There are some major changes in the works for The Big Lead. The site, which current Fox Sports personality Jason McIntyre started in 2006 with David Lessa before selling to Fantasy Sports Ventures in 2010 for “low seven figures,” has been owned by Gannett (owner of USA Today and numerous other newspapers) since 2012, but that’s coming to a close.
Mark J. Burns reports at MorningConsult that The Big Lead has been sold to Minute Media, and that comes with significant staffing changes, including the exit of McIntyre (who stayed with the site through its previous iterations):
Rich Routman, president of Minute Media, a New York-based global publishing platform, confirmed the site’s purchase in an interview and said that Big Lead co-founder and Fox Sports media personality Jason McIntyre will no longer be part of the site.
McIntyre’s representative at Creative Artists Agency also confirmed the news. Gannett did not immediately respond to a request for comment.
Of The Big Lead’s roughly 10 staffers, some full-time and some part-time, only a handful remained as of Thursday afternoon, two people with direct knowledge of the situation said.
The terms of the deal were not disclosed.
Minute Media owns the likes of 90min (soccer), DBLTAP (esports), and 12up (U.S. sports-focused), and they bought MentalFloss last September. Awful Announcing has learned The Big Lead will remain a separate website, but will transfer at some point to the same platform 12up is on. Andrew Marchand of The New York Post has more on who’s been retained:
Minute Media has slashed the staff in half, leaving Ryan Glasspegiel, Bobby Barrack, Kyle Koster and Ryan Phillips behind as the four writers.
Minute Media president, Rich Routman, said it will be adding more, but doesn’t want to duplicate what it already does with its site, 12Up.com.
…Routman said the reason that McIntyre didn’t make the transition from Gannett is because his company wants to leverage its new site with its own 12up.com.
The 12up.com editor in chief, Brian Giuffra, will assume oversight over The Big Lead, making McIntyre expendable.
“In an ideal world, you keep everybody,” Routman said.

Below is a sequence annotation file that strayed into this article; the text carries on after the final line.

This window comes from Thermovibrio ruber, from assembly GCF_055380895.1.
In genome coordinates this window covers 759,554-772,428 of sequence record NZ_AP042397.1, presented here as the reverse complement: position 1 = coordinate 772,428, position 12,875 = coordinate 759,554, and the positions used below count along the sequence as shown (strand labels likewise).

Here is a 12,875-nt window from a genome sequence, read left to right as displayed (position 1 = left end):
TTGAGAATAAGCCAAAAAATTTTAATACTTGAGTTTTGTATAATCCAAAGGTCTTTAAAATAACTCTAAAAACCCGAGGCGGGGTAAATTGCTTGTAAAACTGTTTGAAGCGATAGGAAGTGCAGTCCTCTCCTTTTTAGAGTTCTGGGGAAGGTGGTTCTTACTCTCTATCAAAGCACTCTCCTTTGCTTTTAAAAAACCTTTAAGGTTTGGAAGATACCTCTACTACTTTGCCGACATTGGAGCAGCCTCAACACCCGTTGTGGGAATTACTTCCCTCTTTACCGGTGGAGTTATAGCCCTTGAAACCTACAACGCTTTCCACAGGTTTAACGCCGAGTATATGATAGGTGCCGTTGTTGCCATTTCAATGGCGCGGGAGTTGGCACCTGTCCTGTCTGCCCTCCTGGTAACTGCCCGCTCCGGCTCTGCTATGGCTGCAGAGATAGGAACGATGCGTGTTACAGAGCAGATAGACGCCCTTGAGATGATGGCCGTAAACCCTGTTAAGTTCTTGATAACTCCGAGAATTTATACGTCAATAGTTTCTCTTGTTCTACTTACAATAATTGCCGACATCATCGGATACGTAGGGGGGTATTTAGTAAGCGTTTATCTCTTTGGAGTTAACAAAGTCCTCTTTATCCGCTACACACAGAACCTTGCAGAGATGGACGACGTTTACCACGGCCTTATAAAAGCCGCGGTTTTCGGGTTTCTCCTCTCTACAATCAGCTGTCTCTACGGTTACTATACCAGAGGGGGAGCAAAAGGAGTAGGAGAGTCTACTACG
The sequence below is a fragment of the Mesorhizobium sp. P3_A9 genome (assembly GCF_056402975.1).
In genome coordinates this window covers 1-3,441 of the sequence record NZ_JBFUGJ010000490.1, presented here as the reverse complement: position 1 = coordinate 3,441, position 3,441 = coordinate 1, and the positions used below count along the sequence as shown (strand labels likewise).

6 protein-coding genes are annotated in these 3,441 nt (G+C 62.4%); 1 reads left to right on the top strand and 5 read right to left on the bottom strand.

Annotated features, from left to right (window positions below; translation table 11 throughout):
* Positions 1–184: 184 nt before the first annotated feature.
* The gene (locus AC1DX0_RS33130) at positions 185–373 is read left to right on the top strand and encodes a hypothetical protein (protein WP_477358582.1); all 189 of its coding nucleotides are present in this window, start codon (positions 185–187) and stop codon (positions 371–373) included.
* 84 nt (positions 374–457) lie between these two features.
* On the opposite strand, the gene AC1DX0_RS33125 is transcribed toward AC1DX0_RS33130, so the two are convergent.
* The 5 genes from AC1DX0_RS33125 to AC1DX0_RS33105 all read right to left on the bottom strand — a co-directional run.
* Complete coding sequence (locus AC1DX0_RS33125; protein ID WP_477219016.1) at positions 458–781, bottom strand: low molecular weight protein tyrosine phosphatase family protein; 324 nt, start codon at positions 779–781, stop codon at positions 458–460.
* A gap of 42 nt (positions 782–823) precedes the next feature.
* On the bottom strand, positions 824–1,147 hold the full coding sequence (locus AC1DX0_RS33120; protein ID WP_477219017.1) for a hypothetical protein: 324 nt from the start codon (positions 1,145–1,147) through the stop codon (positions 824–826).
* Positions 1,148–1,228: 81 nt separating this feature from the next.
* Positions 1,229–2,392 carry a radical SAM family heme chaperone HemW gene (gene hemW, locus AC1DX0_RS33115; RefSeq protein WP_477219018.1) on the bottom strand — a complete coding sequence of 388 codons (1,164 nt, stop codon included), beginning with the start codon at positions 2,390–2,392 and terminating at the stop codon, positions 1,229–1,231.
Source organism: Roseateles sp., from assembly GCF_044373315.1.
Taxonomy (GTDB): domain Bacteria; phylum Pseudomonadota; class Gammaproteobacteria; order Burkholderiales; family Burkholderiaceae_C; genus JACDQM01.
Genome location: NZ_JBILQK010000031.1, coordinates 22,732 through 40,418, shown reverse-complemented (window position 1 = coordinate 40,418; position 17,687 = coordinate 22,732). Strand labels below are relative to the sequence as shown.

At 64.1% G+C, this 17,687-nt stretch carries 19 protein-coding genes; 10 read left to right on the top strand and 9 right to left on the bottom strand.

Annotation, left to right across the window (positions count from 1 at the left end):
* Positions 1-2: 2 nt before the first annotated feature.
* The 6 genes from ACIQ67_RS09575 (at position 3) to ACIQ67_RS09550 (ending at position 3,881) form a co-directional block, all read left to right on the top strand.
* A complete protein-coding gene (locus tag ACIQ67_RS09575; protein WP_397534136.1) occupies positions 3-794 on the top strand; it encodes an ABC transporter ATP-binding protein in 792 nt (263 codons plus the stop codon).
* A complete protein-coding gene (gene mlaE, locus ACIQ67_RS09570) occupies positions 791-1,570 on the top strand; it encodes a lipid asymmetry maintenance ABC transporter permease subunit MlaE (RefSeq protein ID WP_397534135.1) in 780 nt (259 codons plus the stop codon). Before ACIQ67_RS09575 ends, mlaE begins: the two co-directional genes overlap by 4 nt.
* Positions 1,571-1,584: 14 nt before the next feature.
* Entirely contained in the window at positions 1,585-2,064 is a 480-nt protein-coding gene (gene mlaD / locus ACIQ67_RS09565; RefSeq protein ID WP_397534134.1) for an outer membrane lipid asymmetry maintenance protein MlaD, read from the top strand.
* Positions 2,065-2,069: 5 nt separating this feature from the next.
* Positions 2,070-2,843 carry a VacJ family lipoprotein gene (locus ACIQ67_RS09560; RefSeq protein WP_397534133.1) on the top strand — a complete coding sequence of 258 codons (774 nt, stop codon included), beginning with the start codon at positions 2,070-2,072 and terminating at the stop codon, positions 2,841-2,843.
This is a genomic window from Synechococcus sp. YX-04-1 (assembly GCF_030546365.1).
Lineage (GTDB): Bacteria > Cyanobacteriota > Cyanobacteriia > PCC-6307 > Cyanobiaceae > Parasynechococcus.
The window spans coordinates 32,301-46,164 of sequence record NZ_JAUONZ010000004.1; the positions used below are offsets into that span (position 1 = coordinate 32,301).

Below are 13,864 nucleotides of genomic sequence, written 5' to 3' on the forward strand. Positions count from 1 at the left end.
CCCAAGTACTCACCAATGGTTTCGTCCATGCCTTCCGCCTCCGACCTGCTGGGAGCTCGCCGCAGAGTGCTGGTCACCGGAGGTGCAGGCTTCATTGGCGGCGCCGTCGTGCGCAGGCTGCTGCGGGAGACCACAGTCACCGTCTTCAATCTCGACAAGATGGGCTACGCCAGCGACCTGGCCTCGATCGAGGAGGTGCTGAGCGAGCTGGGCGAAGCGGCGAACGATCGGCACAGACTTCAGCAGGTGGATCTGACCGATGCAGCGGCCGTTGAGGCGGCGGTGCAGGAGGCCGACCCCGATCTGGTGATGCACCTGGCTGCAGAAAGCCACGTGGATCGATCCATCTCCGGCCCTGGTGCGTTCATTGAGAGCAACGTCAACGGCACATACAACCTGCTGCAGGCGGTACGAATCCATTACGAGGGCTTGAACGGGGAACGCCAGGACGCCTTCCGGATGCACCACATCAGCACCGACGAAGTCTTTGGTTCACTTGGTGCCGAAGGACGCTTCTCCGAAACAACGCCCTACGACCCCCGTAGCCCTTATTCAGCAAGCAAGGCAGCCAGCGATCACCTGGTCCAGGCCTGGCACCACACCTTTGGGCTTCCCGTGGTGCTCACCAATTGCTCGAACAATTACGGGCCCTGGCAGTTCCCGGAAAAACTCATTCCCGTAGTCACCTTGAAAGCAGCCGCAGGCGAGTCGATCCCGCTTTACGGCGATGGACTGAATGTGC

“Bobby Barrack” is presumably a typo from Marchand, likely referencing regular TBL writer Bobby Burack. The last post on the site that isn’t from one of those four remaining writers is a piece published Tuesday from Michael Shamburger. McIntyre also last wrote for the site on Tuesday. Other recent writers not retained include Jason Lisk and Tully Corcoran.
As Burns notes, Minute Media’s Crunchbase profile indicates they’ve raised $75.8 million over time, starting with a Series A round of $5.8 million in 2013 and most recently with a Series F round of $17 million last May. TechCrunch’s Ingrid Lunden wrote about Minute Media’s overall strategy then, following that funding round (led by Goldman Sachs, La Maison and Vintage, with further participation from existing investors):
Minute Media — which provides user-generated sports articles and videos from some 5,000 contributors that then gets distributed by brands like Sports Illustrated, as well as on Minute Media’s own sports websites that collectively attract between 80 million and 90 million users per month — has raised $17 million in funding, capital that it will use to expand into new markets like China as well as start to formulate its next steps for tackling other content beyond sports.
…Asaf Peled, Minute Media’s founder and CEO, said the startup is not disclosing its valuation, but according to figures from PitchBook, it appears to be around $200 million. Peled noted that the 80-90 million audience the startup has today is on the back of a growth rate of 130 percent in 2017.
…“We have over 1,500 influencer communities integrating with our platform,” Peled said. One example is a group of Real Madrid fans in Vietnam, he said. “They will take pieces of our content and share them among their community, driving traffic to the relevant part of our site. It’s essentially a B2B2C model that is driving a lot of our traffic.”
That piece mentions that at that time, the company was working with two general tracks; first, people directly accessing their sites and sharing the content there (like the aforementioned Real Madrid fans in Vietnam), and second, publishing content to the sites of its partners, including Sports Illustrated, MSN (in the U.S.), and Yahoo (in Europe). The second track made up around a third of their business at that point. (Disclosure: Awful Announcing formerly had a content deal with Minute Media.)
It’s unclear just what’s next for The Big Lead under this new ownership, and how the site will fit into Minute Media’s overall plan. The site’s a more recognizable brand name to most U.S. sports fans than anything else Minute Media has, but the departing writers and the change in editorial leadership may lead to some of their current readers leaving as well. We’ll see what Minute Media does with this property and where The Big Lead goes from here.